This is a technique called ‘reduce to the ridiculous’ that is often used in sales as in ‘you can have a nicer car for only pennies a day’ or ‘for less than the cost of a caramel latte once a week you can…’ When you’re sweating growth early on, setting little incremental goals can not only make it seem easier, it also keeps you motivated as you reach these easier goals. One of the rules of goal-setting is to choose goals that are achievable. 10% growth weekly seems doable, yet it adds up. Setting a goal of 14,000 users in your first year seems pretty hard until you break it down like this.

Handholding, Coddling and Happy Users

“You should take extraordinary measures not just to acquire users, but also to make them happy. For as long as they could (which turned out to be surprisingly long), Wufoo sent each new user a hand-written thank you note. Your first users should feel that signing up with you was one of the best choices they ever made. And you in turn should be racking your brains to think of new ways to delight them.”

Early customers who have a great experience will be loyal customers even if you screw up. They like the personal attention that even a small effort entails and they are likely to refer others your way. But isn’t this really time-consuming? Yes, but that’s what you’re here for!

“Another reason founders don’t focus enough on individual customers is that they worry it won’t scale. But when founders of larval startups worry about this, I point out that in their current state they have nothing to lose. Maybe if they go out of their way to make existing users super happy, they’ll one day have too many to do so much for. That would be a great problem to have.”

Scaling is integral to getting your new business off the ground but it doesn’t have to mean reaching thousands or millions in your first year. Treat each new user as a gift and work at keeping them coming in slowly but steadily and you’ll get there.

And read the whole article. He has worked with hundreds of startups and this a is a core strategy he and his partners at Y-Combinator recommend to their company founders.

Names and Domains

dot_com_250x251Sue Laluk, a partner at the law firm Hiscock and Barkley, spoke to the teams last Friday about copyright and trademarks including issues around naming things. One of the mot important takeaways was that getting the dot com domain for your name is perhaps more important than what that name is. If you cannot secure the domain at dot com, you need to change your business or product name to one that you can get.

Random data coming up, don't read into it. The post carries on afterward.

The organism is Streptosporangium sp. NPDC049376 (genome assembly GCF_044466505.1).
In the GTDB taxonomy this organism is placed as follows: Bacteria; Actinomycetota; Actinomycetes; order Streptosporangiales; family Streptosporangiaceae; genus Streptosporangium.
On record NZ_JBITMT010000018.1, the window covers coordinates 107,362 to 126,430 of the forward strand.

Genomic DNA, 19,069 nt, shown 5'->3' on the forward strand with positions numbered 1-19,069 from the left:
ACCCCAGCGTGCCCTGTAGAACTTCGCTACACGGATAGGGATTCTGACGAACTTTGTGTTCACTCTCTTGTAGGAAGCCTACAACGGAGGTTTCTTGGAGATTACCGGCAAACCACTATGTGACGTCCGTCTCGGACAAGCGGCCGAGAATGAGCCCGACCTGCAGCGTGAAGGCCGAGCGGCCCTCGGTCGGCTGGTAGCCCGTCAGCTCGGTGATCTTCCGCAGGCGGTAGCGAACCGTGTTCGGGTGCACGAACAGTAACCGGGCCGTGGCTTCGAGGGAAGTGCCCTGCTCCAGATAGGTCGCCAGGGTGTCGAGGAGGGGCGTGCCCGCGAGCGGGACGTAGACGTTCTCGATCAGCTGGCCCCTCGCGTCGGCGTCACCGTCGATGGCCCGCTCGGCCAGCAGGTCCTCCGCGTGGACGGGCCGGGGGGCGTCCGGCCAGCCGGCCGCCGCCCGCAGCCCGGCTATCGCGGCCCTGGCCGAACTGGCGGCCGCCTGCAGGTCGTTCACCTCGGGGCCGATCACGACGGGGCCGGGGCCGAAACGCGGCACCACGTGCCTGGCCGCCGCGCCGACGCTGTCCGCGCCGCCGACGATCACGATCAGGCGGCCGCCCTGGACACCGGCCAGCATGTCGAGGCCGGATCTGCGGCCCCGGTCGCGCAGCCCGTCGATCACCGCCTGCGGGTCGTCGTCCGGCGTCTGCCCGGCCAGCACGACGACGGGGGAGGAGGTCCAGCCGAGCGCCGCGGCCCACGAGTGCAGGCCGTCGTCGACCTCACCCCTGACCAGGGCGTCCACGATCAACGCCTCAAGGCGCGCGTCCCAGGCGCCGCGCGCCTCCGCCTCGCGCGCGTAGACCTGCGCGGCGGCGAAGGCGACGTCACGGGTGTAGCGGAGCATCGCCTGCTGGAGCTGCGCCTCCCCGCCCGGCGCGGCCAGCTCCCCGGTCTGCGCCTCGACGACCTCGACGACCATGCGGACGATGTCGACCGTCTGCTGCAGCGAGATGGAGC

This is not insignificant.

If you cannot get the dot com domain (without dashes, etc.), it means someone else has it. You can try to buy it. Fortunately, for early stage startups, you might be able to get it for a decent price because you don’t need it that badly and the seller probably doesn’t know why you want it. If you wait and you start to build a public presence, the seller can do searches on you and raise their prices. The basic process for buying a domain, that is not new, is to do a WhoIs search (your domain registrar/internet provider should offer this) to learn who owns the domain (in some cases the owner’s name is private and it is likely that they do not want to sell it). You then contact them and ask if they are willing to sell and for how much. Let them name a price and then start negotiating. You’ll know quickly whether it’s more than you can afford. If you make a deal there are escrow services that will hold the payment until the domain is transferred to you. Use them. Many domain dealers are unscrupulous.

The preferred route is to find an unclaimed domain through the search service provided by your registrar. If you find one that is available, buy it immediately. You should not pay more than $12 or so. You need to buy it when you find it because it is rumored that many firms monitor domain searches and buy any that are being searched. They then resell them to those who wanted them, for a big premium. I cannot verify that this is true but several domains that I found available were gone the next day when I went to buy them.

The key here is to base your name on the available domain, not vice versa. And don’t worry about being descriptive. You can always add a tagline to deal with that. Short, memorable and easily spelled are better criteria than being descriptive.